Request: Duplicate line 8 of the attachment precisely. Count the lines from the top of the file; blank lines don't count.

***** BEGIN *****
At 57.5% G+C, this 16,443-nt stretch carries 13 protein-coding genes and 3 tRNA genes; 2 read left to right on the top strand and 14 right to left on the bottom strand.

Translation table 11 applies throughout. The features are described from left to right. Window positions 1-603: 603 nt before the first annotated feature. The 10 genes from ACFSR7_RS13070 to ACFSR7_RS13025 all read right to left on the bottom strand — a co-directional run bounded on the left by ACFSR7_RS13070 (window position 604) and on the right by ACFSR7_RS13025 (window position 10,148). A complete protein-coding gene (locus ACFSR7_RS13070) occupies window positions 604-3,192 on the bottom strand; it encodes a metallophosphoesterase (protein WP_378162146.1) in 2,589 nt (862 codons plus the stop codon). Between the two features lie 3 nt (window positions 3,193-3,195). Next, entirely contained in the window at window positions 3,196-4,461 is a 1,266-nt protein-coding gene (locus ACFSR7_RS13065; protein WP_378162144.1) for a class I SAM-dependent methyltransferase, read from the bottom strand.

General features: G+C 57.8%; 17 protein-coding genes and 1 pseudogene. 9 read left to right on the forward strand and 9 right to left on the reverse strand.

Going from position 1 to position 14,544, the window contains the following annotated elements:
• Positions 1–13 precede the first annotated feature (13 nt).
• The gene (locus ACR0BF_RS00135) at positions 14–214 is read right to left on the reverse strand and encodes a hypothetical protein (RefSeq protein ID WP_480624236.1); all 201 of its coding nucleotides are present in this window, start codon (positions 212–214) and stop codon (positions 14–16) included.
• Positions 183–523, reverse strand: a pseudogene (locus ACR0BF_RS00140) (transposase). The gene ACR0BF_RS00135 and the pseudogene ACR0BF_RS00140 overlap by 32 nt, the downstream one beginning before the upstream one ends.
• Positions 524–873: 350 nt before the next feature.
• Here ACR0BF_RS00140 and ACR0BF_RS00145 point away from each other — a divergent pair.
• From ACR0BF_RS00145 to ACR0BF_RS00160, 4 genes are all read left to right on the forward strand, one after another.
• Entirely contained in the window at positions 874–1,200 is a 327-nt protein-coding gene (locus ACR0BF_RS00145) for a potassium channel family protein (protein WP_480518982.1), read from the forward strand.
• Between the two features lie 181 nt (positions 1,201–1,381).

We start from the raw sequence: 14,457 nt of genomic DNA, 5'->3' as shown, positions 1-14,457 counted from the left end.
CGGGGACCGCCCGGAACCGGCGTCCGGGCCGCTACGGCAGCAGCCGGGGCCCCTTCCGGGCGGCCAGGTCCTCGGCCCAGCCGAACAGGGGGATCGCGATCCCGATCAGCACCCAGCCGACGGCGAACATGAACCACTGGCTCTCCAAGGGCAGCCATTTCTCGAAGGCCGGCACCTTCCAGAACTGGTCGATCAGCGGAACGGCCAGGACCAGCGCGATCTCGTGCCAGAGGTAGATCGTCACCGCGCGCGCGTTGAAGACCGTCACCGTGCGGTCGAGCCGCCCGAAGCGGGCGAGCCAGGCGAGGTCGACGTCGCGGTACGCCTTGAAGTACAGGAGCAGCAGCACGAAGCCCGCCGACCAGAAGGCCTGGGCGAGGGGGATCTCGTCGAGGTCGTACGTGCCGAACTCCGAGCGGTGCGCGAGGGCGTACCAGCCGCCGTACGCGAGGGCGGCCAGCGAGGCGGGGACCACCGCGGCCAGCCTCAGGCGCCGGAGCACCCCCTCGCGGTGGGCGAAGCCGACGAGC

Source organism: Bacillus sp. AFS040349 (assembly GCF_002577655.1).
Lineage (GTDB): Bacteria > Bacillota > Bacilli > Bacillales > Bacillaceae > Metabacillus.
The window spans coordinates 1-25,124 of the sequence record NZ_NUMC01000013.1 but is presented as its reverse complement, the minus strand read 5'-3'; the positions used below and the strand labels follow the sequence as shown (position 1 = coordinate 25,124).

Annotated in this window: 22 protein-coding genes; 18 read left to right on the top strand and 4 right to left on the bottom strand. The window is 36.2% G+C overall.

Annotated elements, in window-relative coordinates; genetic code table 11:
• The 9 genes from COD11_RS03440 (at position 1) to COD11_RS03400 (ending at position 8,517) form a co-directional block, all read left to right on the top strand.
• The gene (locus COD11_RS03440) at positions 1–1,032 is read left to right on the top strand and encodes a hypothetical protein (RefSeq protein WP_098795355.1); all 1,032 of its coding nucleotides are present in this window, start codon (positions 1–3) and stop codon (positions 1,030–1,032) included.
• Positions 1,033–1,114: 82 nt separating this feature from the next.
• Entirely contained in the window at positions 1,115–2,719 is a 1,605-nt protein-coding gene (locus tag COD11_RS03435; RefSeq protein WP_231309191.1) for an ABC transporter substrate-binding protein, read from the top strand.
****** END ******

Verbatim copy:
• Positions 524–873: 350 nt before the next feature.